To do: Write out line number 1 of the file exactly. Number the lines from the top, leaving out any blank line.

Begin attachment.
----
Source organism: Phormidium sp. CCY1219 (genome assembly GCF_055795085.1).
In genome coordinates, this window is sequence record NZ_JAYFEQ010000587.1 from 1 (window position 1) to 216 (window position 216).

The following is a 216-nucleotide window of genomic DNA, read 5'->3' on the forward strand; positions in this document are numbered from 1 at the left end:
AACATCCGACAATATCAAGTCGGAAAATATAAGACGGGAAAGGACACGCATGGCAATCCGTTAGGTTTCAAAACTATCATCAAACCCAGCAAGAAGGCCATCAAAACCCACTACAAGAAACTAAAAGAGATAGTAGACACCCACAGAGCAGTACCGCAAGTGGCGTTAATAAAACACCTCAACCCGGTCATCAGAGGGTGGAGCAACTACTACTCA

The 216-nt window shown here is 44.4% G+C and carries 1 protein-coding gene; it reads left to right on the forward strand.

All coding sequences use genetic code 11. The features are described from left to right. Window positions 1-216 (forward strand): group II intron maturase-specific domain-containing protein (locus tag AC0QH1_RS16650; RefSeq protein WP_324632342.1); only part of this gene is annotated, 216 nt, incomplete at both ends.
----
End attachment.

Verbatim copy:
Source organism: Phormidium sp. CCY1219 (genome assembly GCF_055795085.1).